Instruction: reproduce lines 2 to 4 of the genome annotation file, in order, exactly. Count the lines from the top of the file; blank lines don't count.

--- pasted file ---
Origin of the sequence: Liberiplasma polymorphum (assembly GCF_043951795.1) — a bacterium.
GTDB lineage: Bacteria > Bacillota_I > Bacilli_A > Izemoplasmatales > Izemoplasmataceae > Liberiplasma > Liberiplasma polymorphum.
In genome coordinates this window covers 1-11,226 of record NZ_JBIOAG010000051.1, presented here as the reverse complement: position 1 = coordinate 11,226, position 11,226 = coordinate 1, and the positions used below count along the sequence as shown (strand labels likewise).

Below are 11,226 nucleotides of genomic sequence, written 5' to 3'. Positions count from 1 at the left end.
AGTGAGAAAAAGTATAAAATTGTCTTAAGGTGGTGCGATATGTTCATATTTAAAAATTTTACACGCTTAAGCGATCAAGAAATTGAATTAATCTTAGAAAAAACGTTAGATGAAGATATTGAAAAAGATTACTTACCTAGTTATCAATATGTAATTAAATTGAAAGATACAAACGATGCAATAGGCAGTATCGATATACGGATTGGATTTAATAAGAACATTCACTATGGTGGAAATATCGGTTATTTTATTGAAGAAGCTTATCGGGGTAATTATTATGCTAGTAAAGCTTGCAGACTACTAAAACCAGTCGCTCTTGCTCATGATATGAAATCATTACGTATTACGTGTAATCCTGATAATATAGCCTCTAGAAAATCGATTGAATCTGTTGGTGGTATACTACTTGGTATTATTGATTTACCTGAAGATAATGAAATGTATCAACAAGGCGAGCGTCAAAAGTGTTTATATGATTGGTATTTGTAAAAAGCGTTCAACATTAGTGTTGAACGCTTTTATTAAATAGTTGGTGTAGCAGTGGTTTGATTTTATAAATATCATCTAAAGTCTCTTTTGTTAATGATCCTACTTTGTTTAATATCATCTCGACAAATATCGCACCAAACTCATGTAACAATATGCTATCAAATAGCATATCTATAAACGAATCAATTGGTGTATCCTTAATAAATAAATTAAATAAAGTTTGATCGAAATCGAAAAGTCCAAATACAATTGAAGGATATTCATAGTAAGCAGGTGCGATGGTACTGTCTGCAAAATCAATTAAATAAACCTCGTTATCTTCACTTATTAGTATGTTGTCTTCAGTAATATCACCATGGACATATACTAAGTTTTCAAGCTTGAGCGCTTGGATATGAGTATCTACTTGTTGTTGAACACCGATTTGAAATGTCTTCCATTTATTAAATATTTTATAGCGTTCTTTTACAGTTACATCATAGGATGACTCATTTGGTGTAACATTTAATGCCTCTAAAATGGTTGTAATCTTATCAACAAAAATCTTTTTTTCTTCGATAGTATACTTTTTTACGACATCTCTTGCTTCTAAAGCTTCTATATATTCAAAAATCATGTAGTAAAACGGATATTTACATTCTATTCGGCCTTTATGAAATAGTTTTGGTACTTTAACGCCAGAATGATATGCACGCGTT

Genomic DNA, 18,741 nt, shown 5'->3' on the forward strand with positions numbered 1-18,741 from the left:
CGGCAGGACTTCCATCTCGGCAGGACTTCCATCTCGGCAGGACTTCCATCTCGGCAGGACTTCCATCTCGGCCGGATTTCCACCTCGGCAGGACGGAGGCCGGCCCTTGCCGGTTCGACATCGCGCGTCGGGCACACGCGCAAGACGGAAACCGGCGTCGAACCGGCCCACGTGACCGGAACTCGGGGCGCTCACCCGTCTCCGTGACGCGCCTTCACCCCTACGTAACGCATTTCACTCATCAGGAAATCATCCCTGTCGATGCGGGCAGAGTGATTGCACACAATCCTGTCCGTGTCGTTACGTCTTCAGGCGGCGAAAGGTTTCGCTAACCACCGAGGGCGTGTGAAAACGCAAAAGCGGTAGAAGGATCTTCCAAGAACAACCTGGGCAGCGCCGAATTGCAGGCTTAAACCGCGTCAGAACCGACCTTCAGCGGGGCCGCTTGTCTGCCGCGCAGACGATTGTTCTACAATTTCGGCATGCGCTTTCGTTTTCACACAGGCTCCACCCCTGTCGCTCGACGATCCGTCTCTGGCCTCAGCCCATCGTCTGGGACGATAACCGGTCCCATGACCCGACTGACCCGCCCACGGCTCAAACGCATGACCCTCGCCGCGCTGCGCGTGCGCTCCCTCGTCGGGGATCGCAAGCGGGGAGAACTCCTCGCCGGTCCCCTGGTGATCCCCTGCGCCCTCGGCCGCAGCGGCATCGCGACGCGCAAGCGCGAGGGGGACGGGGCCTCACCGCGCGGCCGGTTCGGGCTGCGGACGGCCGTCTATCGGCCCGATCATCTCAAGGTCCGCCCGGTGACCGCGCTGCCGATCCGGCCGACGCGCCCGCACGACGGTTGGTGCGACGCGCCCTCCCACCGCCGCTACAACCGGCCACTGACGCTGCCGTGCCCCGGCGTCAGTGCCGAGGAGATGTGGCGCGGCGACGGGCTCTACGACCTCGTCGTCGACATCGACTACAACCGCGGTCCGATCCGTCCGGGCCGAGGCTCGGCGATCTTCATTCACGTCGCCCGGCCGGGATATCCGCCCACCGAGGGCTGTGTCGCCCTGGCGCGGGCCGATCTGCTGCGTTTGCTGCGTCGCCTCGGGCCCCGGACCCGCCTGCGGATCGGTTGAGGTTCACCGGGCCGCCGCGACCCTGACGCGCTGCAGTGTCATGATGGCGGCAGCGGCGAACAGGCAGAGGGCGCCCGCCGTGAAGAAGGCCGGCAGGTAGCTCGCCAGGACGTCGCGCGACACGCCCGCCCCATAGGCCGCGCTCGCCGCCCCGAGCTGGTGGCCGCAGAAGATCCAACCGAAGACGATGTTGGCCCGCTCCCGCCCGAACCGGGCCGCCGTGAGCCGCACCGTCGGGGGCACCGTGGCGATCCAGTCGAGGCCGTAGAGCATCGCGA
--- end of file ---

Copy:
GTDB lineage: Bacteria > Bacillota_I > Bacilli_A > Izemoplasmatales > Izemoplasmataceae > Liberiplasma > Liberiplasma polymorphum.
In genome coordinates this window covers 1-11,226 of record NZ_JBIOAG010000051.1, presented here as the reverse complement: position 1 = coordinate 11,226, position 11,226 = coordinate 1, and the positions used below count along the sequence as shown (strand labels likewise).

Below are 11,226 nucleotides of genomic sequence, written 5' to 3'. Positions count from 1 at the left end.